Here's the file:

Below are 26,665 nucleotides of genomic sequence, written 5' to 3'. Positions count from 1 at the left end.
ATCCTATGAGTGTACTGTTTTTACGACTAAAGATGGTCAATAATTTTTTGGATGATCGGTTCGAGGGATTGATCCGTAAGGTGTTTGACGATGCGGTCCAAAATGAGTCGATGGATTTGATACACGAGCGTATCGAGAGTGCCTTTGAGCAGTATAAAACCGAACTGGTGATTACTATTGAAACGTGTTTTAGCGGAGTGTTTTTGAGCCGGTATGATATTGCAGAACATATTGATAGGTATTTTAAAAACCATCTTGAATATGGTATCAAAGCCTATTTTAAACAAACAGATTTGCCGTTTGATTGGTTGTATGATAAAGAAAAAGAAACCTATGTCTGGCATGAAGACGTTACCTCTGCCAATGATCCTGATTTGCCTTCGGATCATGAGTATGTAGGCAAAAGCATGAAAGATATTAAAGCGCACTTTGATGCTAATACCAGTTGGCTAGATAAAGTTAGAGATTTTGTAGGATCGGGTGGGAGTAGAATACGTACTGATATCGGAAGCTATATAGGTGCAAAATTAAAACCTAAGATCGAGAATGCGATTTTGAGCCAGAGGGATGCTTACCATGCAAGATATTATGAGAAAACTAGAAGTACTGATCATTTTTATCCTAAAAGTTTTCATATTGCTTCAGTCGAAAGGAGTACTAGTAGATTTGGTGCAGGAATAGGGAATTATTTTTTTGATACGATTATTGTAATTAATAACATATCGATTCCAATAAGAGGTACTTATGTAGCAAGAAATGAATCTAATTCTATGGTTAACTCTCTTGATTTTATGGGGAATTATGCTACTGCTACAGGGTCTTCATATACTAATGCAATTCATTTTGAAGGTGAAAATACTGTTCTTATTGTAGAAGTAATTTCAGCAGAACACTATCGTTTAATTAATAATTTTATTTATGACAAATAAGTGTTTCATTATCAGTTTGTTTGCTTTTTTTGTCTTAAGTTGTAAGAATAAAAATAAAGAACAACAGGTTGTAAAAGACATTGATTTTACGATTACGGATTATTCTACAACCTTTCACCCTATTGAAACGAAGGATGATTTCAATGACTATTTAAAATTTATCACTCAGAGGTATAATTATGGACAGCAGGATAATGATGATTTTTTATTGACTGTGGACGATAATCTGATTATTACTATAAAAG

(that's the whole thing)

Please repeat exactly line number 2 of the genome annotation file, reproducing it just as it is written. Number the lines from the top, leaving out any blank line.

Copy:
ATCCTATGAGTGTACTGTTTTTACGACTAAAGATGGTCAATAATTTTTTGGATGATCGGTTCGAGGGATTGATCCGTAAGGTGTTTGACGATGCGGTCCAAAATGAGTCGATGGATTTGATACACGAGCGTATCGAGAGTGCCTTTGAGCAGTATAAAACCGAACTGGTGATTACTATTGAAACGTGTTTTAGCGGAGTGTTTTTGAGCCGGTATGATATTGCAGAACATATTGATAGGTATTTTAAAAACCATCTTGAATATGGTATCAAAGCCTATTTTAAACAAACAGATTTGCCGTTTGATTGGTTGTATGATAAAGAAAAAGAAACCTATGTCTGGCATGAAGACGTTACCTCTGCCAATGATCCTGATTTGCCTTCGGATCATGAGTATGTAGGCAAAAGCATGAAAGATATTAAAGCGCACTTTGATGCTAATACCAGTTGGCTAGATAAAGTTAGAGATTTTGTAGGATCGGGTGGGAGTAGAATACGTACTGATATCGGAAGCTATATAGGTGCAAAATTAAAACCTAAGATCGAGAATGCGATTTTGAGCCAGAGGGATGCTTACCATGCAAGATATTATGAGAAAACTAGAAGTACTGATCATTTTTATCCTAAAAGTTTTCATATTGCTTCAGTCGAAAGGAGTACTAGTAGATTTGGTGCAGGAATAGGGAATTATTTTTTTGATACGATTATTGTAATTAATAACATATCGATTCCAATAAGAGGTACTTATGTAGCAAGAAATGAATCTAATTCTATGGTTAACTCTCTTGATTTTATGGGGAATTATGCTACTGCTACAGGGTCTTCATATACTAATGCAATTCATTTTGAAGGTGAAAATACTGTTCTTATTGTAGAAGTAATTTCAGCAGAACACTATCGTTTAATTAATAATTTTATTTATGACAAATAAGTGTTTCATTATCAGTTTGTTTGCTTTTTTTGTCTTAAGTTGTAAGAATAAAAATAAAGAACAACAGGTTGTAAAAGACATTGATTTTACGATTACGGATTATTCTACAACCTTTCACCCTATTGAAACGAAGGATGATTTCAATGACTATTTAAAATTTATCACTCAGAGGTATAATTATGGACAGCAGGATAATGATGATTTTTTATTGACTGTGGACGATAATCTGATTATTACTATAAAAG